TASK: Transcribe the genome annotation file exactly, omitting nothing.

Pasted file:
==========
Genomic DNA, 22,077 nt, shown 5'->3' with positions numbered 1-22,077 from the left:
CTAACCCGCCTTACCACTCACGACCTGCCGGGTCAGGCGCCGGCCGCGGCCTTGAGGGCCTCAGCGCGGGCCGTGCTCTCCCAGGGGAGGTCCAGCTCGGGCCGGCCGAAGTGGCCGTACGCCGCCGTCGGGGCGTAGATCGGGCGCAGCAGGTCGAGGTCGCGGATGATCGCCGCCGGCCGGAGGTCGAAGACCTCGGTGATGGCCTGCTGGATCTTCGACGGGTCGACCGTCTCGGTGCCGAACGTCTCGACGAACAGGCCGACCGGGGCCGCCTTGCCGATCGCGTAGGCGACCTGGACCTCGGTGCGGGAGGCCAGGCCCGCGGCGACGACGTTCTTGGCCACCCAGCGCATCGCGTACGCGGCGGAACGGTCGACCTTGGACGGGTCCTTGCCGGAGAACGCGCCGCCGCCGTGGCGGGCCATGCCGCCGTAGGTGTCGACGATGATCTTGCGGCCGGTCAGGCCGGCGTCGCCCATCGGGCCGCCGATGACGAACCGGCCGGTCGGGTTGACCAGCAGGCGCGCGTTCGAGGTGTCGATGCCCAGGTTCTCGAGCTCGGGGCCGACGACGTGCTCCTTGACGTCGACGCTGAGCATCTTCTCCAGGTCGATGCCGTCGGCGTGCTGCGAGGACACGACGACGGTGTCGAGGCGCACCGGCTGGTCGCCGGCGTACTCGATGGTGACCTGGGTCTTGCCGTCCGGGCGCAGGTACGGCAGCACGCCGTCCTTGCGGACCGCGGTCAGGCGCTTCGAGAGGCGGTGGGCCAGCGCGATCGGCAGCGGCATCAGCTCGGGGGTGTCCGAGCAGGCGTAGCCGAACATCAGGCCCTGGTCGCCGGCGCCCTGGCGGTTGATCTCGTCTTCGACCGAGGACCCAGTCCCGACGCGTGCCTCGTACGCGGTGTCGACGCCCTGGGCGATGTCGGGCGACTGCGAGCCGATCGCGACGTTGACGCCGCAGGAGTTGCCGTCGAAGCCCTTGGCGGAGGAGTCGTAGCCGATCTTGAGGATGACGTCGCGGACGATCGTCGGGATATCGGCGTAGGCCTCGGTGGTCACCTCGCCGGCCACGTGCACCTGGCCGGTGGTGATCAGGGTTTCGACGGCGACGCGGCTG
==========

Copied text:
Genomic DNA, 22,077 nt, shown 5'->3' with positions numbered 1-22,077 from the left:
CTAACCCGCCTTACCACTCACGACCTGCCGGGTCAGGCGCCGGCCGCGGCCTTGAGGGCCTCAGCGCGGGCCGTGCTCTCCCAGGGGAGGTCCAGCTCGGGCCGGCCGAAGTGGCCGTACGCCGCCGTCGGGGCGTAGATCGGGCGCAGCAGGTCGAGGTCGCGGATGATCGCCGCCGGCCGGAGGTCGAAGACCTCGGTGATGGCCTGCTGGATCTTCGACGGGTCGACCGTCTCGGTGCCGAACGTCTCGACGAACAGGCCGACCGGGGCCGCCTTGCCGATCGCGTAGGCGACCTGGACCTCGGTGCGGGAGGCCAGGCCCGCGGCGACGACGTTCTTGGCCACCCAGCGCATCGCGTACGCGGCGGAACGGTCGACCTTGGACGGGTCCTTGCCGGAGAACGCGCCGCCGCCGTGGCGGGCCATGCCGCCGTAGGTGTCGACGATGATCTTGCGGCCGGTCAGGCCGGCGTCGCCCATCGGGCCGCCGATGACGAACCGGCCGGTCGGGTTGACCAGCAGGCGCGCGTTCGAGGTGTCGATGCCCAGGTTCTCGAGCTCGGGGCCGACGACGTGCTCCTTGACGTCGACGCTGAGCATCTTCTCCAGGTCGATGCCGTCGGCGTGCTGCGAGGACACGACGACGGTGTCGAGGCGCACCGGCTGGTCGCCGGCGTACTCGATGGTGACCTGGGTCTTGCCGTCCGGGCGCAGGTACGGCAGCACGCCGTCCTTGCGGACCGCGGTCAGGCGCTTCGAGAGGCGGTGGGCCAGCGCGATCGGCAGCGGCATCAGCTCGGGGGTGTCCGAGCAGGCGTAGCCGAACATCAGGCCCTGGTCGCCGGCGCCCTGGCGGTTGATCTCGTCTTCGACCGAGGACCCAGTCCCGACGCGTGCCTCGTACGCGGTGTCGACGCCCTGGGCGATGTCGGGCGACTGCGAGCCGATCGCGACGTTGACGCCGCAGGAGTTGCCGTCGAAGCCCTTGGCGGAGGAGTCGTAGCCGATCTTGAGGATGACGTCGCGGACGATCGTCGGGATATCGGCGTAGGCCTCGGTGGTCACCTCGCCGGCCACGTGCACCTGGCCGGTGGTGATCAGGGTTTCGACGGCGACGCGGCTG